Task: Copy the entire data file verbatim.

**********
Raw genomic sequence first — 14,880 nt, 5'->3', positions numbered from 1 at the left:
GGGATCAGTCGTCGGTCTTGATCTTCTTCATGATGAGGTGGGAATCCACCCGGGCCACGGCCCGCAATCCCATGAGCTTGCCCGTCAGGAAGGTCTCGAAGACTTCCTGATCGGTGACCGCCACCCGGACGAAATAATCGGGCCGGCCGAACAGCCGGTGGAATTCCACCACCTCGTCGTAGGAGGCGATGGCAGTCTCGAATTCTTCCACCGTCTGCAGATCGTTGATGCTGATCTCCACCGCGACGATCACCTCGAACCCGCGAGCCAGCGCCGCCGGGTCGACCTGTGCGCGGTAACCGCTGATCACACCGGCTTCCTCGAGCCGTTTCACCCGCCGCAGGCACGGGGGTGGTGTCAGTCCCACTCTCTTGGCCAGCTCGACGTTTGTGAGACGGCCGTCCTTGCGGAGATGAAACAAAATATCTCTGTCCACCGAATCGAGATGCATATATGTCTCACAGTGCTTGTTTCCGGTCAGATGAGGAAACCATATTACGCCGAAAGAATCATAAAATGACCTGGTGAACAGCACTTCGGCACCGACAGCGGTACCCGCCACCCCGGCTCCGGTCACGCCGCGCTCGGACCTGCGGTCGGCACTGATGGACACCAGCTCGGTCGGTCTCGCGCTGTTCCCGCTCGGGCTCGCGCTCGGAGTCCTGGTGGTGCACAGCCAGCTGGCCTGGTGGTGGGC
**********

Raw genomic sequence first — 14,880 nt, 5'->3', positions numbered from 1 at the left:
GGGATCAGTCGTCGGTCTTGATCTTCTTCATGATGAGGTGGGAATCCACCCGGGCCACGGCCCGCAATCCCATGAGCTTGCCCGTCAGGAAGGTCTCGAAGACTTCCTGATCGGTGACCGCCACCCGGACGAAATAATCGGGCCGGCCGAACAGCCGGTGGAATTCCACCACCTCGTCGTAGGAGGCGATGGCAGTCTCGAATTCTTCCACCGTCTGCAGATCGTTGATGCTGATCTCCACCGCGACGATCACCTCGAACCCGCGAGCCAGCGCCGCCGGGTCGACCTGTGCGCGGTAACCGCTGATCACACCGGCTTCCTCGAGCCGTTTCACCCGCCGCAGGCACGGGGGTGGTGTCAGTCCCACTCTCTTGGCCAGCTCGACGTTTGTGAGACGGCCGTCCTTGCGGAGATGAAACAAAATATCTCTGTCCACCGAATCGAGATGCATATATGTCTCACAGTGCTTGTTTCCGGTCAGATGAGGAAACCATATTACGCCGAAAGAATCATAAAATGACCTGGTGAACAGCACTTCGGCACCGACAGCGGTACCCGCCACCCCGGCTCCGGTCACGCCGCGCTCGGACCTGCGGTCGGCACTGATGGACACCAGCTCGGTCGGTCTCGCGCTGTTCCCGCTCGGGCTCGCGCTCGGAGTCCTGGTGGTGCACAGCCAGCTGGCCTGGTGGTGGGC